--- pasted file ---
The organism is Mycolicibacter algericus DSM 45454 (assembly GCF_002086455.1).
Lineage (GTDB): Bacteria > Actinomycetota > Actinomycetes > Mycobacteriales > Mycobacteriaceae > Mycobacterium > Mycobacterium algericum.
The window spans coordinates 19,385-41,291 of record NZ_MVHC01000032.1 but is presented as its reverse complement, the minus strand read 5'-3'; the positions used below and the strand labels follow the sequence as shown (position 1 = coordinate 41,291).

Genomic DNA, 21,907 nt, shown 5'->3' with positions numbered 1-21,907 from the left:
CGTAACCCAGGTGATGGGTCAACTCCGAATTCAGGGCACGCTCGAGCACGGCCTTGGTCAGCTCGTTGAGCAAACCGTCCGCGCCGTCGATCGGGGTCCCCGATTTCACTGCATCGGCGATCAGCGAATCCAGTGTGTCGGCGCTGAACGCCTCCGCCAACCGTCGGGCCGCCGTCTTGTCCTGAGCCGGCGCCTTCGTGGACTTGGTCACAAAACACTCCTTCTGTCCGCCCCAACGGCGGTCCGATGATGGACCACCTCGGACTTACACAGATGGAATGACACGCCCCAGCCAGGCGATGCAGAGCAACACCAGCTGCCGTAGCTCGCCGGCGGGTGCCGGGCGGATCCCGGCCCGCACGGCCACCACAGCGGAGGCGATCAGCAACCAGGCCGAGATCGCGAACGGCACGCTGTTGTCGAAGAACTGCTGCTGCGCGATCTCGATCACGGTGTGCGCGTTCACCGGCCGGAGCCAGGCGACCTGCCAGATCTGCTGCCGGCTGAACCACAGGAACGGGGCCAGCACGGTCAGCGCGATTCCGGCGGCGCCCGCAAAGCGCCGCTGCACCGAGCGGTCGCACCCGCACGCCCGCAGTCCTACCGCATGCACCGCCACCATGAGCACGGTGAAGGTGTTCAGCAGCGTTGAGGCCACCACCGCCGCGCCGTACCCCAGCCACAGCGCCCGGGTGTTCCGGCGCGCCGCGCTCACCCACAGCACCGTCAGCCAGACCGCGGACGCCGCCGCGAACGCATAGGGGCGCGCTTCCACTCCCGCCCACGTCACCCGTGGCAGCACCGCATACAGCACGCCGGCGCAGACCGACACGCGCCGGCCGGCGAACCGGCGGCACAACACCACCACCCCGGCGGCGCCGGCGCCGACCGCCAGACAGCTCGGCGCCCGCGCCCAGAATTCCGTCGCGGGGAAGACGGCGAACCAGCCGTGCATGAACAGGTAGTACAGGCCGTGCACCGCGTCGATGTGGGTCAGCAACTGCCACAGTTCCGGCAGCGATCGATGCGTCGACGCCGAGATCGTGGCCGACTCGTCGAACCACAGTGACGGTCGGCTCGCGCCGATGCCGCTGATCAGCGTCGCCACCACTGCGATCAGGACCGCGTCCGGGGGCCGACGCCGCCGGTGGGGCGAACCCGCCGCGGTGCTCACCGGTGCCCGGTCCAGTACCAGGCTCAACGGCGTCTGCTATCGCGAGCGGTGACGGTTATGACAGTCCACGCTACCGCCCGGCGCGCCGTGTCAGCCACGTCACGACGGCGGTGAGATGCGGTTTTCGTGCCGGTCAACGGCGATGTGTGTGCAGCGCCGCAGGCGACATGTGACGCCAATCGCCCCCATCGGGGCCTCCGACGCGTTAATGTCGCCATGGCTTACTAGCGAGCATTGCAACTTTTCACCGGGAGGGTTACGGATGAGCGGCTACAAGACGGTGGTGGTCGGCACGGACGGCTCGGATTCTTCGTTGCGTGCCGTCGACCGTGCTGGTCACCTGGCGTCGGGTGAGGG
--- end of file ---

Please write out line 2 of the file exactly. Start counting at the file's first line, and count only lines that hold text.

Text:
Lineage (GTDB): Bacteria > Actinomycetota > Actinomycetes > Mycobacteriales > Mycobacteriaceae > Mycobacterium > Mycobacterium algericum.